The Ministry of Petroleum announced the stabilization of crude oil production at 695,000 b/d during the current fiscal year as foreign partners continue to reduce their exploration investments.

A government official told Al-Borsa that the sudden fall of Brent price for crude to around $44 a barrel, compared with $47 last past week, had contributed greatly to the decline of subsidy costs in the first half of the current fiscal year. Egypt is an oil-importing nation after all, which means any price decline also contributes to a decline in the budget deficit and an improvement of the financial position of EGPC.

The official also explained that the petroleum agreements with foreign partners allocate a share in the production to the government, at world prices, which began to collapse since last year, bottomed out at $44 a barrel. This stands in contrast to the situation with natural gas where production agreements determine the price of gas produced for the partner per million thermal units.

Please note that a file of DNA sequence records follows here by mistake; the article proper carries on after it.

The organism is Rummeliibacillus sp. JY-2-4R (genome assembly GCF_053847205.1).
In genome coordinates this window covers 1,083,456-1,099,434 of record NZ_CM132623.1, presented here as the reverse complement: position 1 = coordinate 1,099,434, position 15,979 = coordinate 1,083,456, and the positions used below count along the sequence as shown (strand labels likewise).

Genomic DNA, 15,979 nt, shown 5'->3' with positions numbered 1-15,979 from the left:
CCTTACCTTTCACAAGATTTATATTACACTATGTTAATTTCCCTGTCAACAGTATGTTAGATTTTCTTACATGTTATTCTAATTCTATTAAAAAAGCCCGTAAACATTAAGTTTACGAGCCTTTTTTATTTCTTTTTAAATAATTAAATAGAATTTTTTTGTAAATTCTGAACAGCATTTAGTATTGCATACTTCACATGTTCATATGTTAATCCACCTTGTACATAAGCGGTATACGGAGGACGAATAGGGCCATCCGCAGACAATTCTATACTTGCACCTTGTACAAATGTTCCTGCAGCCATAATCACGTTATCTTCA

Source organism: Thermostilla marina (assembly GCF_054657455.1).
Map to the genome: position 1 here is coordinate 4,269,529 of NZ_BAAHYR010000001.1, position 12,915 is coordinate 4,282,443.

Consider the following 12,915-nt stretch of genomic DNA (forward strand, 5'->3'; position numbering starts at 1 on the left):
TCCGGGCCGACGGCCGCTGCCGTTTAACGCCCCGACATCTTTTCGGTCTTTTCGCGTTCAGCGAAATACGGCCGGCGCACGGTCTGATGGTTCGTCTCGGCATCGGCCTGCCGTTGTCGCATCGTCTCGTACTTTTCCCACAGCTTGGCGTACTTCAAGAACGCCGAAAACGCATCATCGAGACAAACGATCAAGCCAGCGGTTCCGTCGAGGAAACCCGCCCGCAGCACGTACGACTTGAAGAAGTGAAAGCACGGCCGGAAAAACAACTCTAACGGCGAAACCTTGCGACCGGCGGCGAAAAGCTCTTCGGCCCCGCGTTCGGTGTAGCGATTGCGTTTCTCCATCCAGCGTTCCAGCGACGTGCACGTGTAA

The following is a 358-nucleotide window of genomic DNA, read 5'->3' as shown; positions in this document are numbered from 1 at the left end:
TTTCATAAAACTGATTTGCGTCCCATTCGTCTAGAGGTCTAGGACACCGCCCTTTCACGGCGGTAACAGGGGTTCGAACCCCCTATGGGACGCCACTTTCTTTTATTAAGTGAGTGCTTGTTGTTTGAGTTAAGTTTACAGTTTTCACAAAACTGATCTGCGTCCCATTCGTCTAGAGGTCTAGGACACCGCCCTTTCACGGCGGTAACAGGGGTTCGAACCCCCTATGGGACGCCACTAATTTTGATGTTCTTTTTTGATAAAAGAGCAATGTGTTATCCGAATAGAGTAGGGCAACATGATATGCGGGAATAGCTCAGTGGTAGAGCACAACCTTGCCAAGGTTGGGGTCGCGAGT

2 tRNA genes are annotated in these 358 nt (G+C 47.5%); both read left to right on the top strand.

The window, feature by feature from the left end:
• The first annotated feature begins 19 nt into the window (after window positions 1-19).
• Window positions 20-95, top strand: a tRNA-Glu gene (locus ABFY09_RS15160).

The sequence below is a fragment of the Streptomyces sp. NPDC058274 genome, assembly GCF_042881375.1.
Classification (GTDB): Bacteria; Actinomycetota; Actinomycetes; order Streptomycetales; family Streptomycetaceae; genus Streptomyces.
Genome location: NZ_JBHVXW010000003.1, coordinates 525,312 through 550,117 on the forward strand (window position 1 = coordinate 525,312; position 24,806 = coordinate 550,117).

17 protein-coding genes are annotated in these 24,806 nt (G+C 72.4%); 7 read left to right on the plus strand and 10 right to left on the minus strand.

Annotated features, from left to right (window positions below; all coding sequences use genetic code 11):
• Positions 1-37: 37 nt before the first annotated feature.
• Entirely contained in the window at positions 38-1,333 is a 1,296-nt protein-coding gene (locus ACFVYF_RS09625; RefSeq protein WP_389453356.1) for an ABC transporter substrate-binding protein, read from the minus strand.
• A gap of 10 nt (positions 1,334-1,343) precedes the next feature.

He added that Egypt’s crude oil production had not exceeded 300,000 b/d since 2012, adding that currently, domestic consumption is growing by about 5% per annum.

He also called on the Ministry of Petroleum to increase its supply of crude oil as much as possible during the current period in order to take advantage of the low price of Brent for the benefit of Egypt, and to refine oil to provide a portion of the petroleum products markets.

The official added that the major oil producing nations had increased their production to expand their share of the market, which led to the global price decline. Brent was around $100 a barrel during the first half of 2014.

Saudi Arabia’s insistence on increasing crude production and IS sale of Iraqi oil to world markets at low prices, as well as the removal of sanctions from Iran, almost guarantees that prices will continue to fall.

Supply currently far outstrips demand, he said, noting that this represents a windfall to importing nations but a catastroph for exporting ones.